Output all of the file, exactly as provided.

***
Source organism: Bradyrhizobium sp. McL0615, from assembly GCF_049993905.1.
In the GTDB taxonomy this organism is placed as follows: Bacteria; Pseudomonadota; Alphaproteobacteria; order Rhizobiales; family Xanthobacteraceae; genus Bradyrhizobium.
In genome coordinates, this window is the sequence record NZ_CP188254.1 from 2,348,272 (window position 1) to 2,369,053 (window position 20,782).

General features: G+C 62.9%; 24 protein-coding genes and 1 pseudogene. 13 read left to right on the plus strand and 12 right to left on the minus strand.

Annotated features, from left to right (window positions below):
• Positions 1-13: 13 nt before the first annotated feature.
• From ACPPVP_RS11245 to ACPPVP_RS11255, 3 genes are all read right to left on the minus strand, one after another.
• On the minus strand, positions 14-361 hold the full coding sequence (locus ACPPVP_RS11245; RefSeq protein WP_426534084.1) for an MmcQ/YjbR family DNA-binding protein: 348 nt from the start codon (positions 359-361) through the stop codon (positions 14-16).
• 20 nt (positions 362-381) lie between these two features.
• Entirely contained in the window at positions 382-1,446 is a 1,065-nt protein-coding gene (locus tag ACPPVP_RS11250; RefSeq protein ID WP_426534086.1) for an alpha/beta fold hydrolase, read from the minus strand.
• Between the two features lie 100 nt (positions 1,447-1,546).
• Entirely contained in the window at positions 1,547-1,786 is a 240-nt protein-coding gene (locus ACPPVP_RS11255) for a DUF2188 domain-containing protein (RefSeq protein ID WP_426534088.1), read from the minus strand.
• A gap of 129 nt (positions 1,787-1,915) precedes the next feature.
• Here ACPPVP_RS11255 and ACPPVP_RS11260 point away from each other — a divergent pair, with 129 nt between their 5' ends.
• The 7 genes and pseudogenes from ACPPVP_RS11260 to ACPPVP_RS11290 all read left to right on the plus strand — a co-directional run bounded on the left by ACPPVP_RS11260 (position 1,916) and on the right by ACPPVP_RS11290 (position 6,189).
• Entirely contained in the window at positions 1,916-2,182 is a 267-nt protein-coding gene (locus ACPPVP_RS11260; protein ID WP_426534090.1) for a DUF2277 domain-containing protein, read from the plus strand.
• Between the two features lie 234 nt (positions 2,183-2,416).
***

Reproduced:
Source organism: Bradyrhizobium sp. McL0615, from assembly GCF_049993905.1.
In the GTDB taxonomy this organism is placed as follows: Bacteria; Pseudomonadota; Alphaproteobacteria; order Rhizobiales; family Xanthobacteraceae; genus Bradyrhizobium.
In genome coordinates, this window is the sequence record NZ_CP188254.1 from 2,348,272 (window position 1) to 2,369,053 (window position 20,782).

General features: G+C 62.9%; 24 protein-coding genes and 1 pseudogene. 13 read left to right on the plus strand and 12 right to left on the minus strand.

Annotated features, from left to right (window positions below):
• Positions 1-13: 13 nt before the first annotated feature.
• From ACPPVP_RS11245 to ACPPVP_RS11255, 3 genes are all read right to left on the minus strand, one after another.
• On the minus strand, positions 14-361 hold the full coding sequence (locus ACPPVP_RS11245; RefSeq protein WP_426534084.1) for an MmcQ/YjbR family DNA-binding protein: 348 nt from the start codon (positions 359-361) through the stop codon (positions 14-16).
• 20 nt (positions 362-381) lie between these two features.
• Entirely contained in the window at positions 382-1,446 is a 1,065-nt protein-coding gene (locus tag ACPPVP_RS11250; RefSeq protein ID WP_426534086.1) for an alpha/beta fold hydrolase, read from the minus strand.
• Between the two features lie 100 nt (positions 1,447-1,546).
• Entirely contained in the window at positions 1,547-1,786 is a 240-nt protein-coding gene (locus ACPPVP_RS11255) for a DUF2188 domain-containing protein (RefSeq protein ID WP_426534088.1), read from the minus strand.
• A gap of 129 nt (positions 1,787-1,915) precedes the next feature.
• Here ACPPVP_RS11255 and ACPPVP_RS11260 point away from each other — a divergent pair, with 129 nt between their 5' ends.
• The 7 genes and pseudogenes from ACPPVP_RS11260 to ACPPVP_RS11290 all read left to right on the plus strand — a co-directional run bounded on the left by ACPPVP_RS11260 (position 1,916) and on the right by ACPPVP_RS11290 (position 6,189).
• Entirely contained in the window at positions 1,916-2,182 is a 267-nt protein-coding gene (locus ACPPVP_RS11260; protein ID WP_426534090.1) for a DUF2277 domain-containing protein, read from the plus strand.
• Between the two features lie 234 nt (positions 2,183-2,416).